For four decades, inventory has been enemy No. 1 for supply chain organizations. While inventory will always be important, a growing threat to supply chain organizations is the dwindling pool of operational labor.
The Bureau of Labor Statistics projected that employment in logistics and transportation would grow 7% and 6%, respectively, between 2016 and 2026. This is leading to more demand than people, so competition for operational workers is growing. Many less-appealing jobs, such as long haul trucking or picking hard-to-handle items in non-climate-controlled warehouses, will be increasingly difficult, if not impossible, to fill.
Regrettably, operational labor, often referred to as blue-collar labor, has long been treated as a fungible asset. Economists define fungibility as “the property of a good or a commodity whose individual units are essentially interchangeable.” Simply put, one unit has no greater value than another unit, so the units can be substitutable. In regards to operational labor, too many still feel they are an easily replaceable commodity, so they are treated and paid as such.
Organizations placed little value on operational labor when capacity was great and demand low. Pay was low, pressure to perform was high and fear of losing one’s job was used to “keep workers in line.” Tools, if used, were aimed at measuring granular-level performance with an eye toward punitive actions. Sally performed well so she gets to stay, but Joe performed poorly so he is put on an improvement plan, while Sam had a few bad weeks so he is fired. According to this belief, this helped drive performance improvements through productivity gains because — as a fungible asset — people saw themselves as replaceable so they would theoretically work harder to keep their jobs.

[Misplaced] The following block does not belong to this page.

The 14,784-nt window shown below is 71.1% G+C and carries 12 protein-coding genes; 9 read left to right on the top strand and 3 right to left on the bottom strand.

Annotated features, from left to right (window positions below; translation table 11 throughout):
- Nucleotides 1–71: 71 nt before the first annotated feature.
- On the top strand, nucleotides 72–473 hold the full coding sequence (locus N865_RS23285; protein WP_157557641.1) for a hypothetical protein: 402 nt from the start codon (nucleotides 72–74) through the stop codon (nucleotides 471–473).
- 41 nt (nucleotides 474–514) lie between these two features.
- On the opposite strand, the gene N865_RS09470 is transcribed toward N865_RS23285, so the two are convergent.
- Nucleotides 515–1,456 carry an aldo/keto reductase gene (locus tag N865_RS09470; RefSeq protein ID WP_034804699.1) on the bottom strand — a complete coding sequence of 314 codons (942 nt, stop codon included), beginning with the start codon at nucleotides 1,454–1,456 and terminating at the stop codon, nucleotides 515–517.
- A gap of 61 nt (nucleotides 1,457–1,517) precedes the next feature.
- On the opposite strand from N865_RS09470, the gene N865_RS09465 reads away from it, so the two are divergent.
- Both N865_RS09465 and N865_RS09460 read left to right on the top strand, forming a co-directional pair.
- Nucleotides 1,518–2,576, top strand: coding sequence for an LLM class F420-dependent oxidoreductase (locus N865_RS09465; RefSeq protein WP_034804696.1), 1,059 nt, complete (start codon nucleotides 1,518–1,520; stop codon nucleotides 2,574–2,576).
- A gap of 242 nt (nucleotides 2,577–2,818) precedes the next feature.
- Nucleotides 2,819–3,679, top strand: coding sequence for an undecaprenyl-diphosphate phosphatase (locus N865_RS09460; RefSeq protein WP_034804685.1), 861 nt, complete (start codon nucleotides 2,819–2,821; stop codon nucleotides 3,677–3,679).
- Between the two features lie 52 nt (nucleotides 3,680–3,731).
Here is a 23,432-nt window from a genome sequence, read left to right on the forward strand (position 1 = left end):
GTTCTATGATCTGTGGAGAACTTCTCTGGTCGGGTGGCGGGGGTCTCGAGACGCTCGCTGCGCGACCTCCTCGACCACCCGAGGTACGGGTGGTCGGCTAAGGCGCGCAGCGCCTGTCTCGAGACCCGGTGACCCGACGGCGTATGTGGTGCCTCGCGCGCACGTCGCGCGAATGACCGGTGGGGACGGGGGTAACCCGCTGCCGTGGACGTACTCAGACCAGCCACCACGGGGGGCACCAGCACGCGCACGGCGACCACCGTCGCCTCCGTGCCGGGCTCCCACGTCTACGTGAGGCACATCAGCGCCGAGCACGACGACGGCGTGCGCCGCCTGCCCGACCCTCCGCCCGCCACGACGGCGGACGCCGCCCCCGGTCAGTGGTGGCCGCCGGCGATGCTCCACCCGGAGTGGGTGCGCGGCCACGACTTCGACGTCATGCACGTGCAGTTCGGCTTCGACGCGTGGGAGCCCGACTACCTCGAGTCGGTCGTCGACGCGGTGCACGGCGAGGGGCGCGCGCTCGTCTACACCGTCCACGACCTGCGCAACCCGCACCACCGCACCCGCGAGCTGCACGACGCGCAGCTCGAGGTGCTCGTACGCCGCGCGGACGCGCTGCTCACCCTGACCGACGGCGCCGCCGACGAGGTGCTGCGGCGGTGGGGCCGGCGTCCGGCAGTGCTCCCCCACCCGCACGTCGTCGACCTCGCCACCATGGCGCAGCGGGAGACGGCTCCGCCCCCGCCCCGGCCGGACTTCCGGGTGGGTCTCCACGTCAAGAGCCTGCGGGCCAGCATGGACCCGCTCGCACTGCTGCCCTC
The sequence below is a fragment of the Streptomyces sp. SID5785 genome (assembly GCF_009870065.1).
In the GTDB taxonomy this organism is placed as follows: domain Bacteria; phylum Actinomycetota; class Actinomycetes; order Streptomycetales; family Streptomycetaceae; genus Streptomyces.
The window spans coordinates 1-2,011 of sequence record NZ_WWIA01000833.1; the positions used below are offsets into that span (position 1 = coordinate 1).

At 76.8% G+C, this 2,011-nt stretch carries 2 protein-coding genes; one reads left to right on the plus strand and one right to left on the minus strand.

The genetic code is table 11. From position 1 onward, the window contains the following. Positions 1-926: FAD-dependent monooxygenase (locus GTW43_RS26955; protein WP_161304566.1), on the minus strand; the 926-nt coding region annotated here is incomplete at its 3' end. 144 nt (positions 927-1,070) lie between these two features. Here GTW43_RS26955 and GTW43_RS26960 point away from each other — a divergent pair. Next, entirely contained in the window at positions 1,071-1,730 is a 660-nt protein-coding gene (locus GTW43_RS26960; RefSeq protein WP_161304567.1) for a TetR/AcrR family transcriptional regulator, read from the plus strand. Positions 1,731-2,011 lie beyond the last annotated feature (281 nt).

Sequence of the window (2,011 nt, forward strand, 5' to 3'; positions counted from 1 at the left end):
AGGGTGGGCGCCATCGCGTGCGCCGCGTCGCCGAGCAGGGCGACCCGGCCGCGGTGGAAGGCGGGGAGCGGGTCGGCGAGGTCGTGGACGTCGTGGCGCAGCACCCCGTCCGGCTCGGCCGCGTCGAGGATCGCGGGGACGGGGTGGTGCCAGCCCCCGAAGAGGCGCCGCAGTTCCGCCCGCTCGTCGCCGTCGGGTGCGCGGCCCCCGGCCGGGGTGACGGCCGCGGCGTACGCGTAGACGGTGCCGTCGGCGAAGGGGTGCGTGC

Managing with a big stick might have worked in the past, but it won’t today. To quote a Gartner customer from Germany, “No kid grows up wanting to drive a lift truck in a warehouse.” Another example is there has been a long-established understanding that there is an inverse relationship between the strength in the construction industry and the availability of long haul truck drivers. When construction is down, workers will reluctantly drive a truck. However, the minute construction picks up, workers return to construction, where they can be home at 4 p.m. drinking a beer instead of on the road driving for another six hours and away from home all week.
Bottom line: Operational labor is no longer fungible.
Recently, another Gartner client told the story of panicking upon learning that Amazon planned to open a warehouse nearby. The client worried about how the company would be able to compete with Amazon for people and how it could keep the e-commerce giant from cherry picking their best people. Today, smart companies recognize the importance of engaging with employees to find and keep good talent. Consequently, operational labor management is evolving and technologies to support it are evolving as well. Companies need to take a holistic approach to capturing the hearts and minds of operational labor. To find and keep and advance their best people, companies need to expand their view of labor and workforce management considering the following.